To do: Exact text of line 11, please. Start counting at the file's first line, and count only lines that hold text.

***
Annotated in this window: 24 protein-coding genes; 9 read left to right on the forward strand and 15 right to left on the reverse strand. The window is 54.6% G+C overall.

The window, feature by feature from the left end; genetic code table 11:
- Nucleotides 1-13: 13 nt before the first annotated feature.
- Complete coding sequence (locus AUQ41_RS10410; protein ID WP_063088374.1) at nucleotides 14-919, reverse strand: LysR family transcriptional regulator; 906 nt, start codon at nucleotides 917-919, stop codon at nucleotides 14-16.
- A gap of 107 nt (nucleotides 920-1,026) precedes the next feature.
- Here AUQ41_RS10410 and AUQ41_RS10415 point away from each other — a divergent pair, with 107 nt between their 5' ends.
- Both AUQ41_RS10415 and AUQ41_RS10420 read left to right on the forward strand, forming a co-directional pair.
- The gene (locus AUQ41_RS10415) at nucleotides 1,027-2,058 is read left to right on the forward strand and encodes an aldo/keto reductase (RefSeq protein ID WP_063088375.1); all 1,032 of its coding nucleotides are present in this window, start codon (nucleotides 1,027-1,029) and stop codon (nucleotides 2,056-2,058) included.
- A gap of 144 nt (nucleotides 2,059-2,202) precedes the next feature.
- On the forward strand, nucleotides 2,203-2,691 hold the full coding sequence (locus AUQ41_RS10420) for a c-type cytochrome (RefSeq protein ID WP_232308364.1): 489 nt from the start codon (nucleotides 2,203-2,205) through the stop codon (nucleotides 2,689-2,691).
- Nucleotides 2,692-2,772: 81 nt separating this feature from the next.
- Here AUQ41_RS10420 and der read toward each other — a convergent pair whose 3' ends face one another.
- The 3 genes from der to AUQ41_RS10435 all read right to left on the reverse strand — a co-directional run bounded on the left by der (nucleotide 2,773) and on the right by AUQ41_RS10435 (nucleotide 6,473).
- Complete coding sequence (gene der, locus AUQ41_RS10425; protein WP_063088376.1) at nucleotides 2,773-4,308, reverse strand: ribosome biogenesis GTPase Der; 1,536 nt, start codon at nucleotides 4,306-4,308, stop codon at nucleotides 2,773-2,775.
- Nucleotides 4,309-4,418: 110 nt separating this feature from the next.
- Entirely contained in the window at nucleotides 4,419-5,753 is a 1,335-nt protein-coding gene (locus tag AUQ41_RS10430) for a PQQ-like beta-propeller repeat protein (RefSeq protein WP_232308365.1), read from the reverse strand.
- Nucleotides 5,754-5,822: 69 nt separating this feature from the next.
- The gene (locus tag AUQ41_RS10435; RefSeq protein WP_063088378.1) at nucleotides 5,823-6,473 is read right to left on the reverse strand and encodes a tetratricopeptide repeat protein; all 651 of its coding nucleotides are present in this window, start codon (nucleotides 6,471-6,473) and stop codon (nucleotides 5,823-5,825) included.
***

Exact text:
- Nucleotides 2,692-2,772: 81 nt separating this feature from the next.